About Me

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Five years into widowhood, after one year of incredible happiness and nearly 14 years of single blessedness. Have given up perfect manicures and pretty hands in order to resume playing the soprano recorder and to see if I can figure out how to play bluegrass banjo. Singing in the shower. Still really, *really* love to knit!

Monday, March 21, 2011

“Man up”? Don’t you mean “ma’am up”?

I have embraced technology so often and with such enthusiasm that I’m sure there are at least one or two of its love-children lurking about under the sofa [i.e., don’t you take that tone of font with me, missy]!

We don’t get blessed if we whine about having done something good unto others, right? I did a whole lot of something yesterday after church, and I was happy to do so, but my happiness-to-do-so was tempered with my wishing-to-be-at-home-in-bedness and my wanting-to-eatness. Thankfully, I was able to complete the something to my satisfaction [if not entirely to the other person’s] and get home to my own sweet house before the combination of weariness and low blood sugar resulted in anything for which I would need to apologize.

That’s my story, and I’m sticking to it.

In between two parts of the something, I was able to sit in Bishop’s office and get home-taught, or as near as it is going to happen this month. It was nice to be able to say this part of my life is working well and that part of my life is working reasonably well and I am more or less on track with what I want to accomplish financially, and nobody’s pregnant or on drugs [although one of my kids is on some heavy meds at the moment] and basically I’m about as happy as if I had good sense.

Well, except for the part where I started sobbing during and after the closing hymn at the fireside last night. “God Be With You Till We Meet Again” and I have a long and checquered past. That was the closing hymn at the last sacrament meeting the children’s father attended before heading down to BYU (and shortly before proposing to me, in a penciled letter on green graph paper). It has been the featured hymn at the funerals of far too many friends. For a long time I was able to trick my tear ducts by singing the alto line. Alas, I now know that part too well for it to succeed as a distraction.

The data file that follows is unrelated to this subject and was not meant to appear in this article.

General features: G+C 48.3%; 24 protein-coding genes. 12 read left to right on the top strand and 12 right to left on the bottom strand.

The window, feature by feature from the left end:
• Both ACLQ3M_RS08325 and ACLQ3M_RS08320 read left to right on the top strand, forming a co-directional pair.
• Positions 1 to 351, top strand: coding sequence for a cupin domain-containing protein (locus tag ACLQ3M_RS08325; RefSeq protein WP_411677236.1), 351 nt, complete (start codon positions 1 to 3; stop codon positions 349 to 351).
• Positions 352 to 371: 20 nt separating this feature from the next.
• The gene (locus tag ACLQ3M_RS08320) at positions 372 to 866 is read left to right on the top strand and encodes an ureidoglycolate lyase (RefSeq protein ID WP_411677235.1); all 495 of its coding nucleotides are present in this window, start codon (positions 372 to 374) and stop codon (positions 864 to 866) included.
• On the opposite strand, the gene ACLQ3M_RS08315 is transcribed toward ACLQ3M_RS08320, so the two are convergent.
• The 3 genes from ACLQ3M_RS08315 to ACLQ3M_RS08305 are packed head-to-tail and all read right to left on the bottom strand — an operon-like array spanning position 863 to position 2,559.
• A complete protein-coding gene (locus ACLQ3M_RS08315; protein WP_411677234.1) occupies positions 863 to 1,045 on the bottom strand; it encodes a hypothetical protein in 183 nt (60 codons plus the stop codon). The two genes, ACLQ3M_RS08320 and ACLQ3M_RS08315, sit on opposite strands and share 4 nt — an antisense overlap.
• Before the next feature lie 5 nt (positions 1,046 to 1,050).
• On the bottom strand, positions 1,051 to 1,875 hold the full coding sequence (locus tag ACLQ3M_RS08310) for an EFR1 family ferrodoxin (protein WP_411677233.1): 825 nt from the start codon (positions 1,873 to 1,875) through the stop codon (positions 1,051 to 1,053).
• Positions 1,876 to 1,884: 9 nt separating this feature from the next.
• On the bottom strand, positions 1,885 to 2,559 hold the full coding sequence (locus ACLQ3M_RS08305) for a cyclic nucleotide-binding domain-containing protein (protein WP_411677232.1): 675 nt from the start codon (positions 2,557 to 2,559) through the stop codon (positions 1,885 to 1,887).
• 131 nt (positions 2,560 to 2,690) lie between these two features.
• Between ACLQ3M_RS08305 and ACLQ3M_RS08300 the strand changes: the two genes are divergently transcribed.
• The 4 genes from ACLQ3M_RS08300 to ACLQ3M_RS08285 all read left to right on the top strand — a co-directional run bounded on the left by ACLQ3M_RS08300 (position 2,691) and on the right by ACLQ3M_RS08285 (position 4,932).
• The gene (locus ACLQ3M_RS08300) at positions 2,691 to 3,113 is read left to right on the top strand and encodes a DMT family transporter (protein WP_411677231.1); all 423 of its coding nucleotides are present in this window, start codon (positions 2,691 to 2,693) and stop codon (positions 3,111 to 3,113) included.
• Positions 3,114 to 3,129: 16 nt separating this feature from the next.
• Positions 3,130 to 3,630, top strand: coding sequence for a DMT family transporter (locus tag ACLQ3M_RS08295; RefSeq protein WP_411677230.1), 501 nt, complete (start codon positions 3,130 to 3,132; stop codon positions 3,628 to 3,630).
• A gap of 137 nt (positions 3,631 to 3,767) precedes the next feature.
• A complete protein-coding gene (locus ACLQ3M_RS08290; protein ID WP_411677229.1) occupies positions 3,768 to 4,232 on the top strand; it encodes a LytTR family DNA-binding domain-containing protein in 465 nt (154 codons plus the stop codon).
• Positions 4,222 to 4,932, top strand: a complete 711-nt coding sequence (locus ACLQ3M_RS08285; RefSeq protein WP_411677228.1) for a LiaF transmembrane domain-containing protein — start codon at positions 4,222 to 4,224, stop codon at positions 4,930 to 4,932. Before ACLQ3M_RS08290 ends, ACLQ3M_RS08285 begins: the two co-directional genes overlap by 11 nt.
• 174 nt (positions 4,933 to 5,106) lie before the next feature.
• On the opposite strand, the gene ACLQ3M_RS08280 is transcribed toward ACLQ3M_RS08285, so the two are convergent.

Ordinarily, I just tear-up a little and sign my way through it with no one the wiser. But I was tired when I woke up yesterday, tired at church all day, tired during the something that afternoon, no nap for the weary, and no time to myself (to regroup) since mid-afternoon on Friday. So really, I had been neatly set up by circumstances, and my hands flew up to sign with the first four notes of the prelude.

Poor new guy. He just sat there patting my arm. I was torn between diving headfirst into his shirtfront, and diving forward as far as the girls and my tummy would let me until I was cried-out.

Three brownie bites and a fortune cookie took care of it pretty well. I later discussed it with him via chat, and he said that’s what shoulders and shirtfronts are for. He figured it was something inspired that the speaker had said in his closing remarks. Well, maybe. But mostly it was That Hymn.

So, I thought I was charging the phone while I was at the fireside. Apparently I was wrong. Right now I do not want to embrace technology. I want to kick its prissy little rump up between its shoulders and frog-march it out the front door.

Work: it’s the new vacation.


AlisonH said...

Well, you made me laugh with that last line. And if it helps any, "Lead Kindly Light" has the same effect on me. We sang it at church right after my grandmother's funeral.

Lynn said...

One of my co-workers found the allegedly nonexistent instruction manual for my phone online at work this morning. I have forwarded the link to myself at home. I then called the phone store, got the name of the manager, the name of the truly helpful young woman, and the name of the less-than-helpful young man. Letters will ensue.

Jenni said...

Well I guess it is a good sign that he didn't run screaming at the sight of tears (as so many men are prone to do).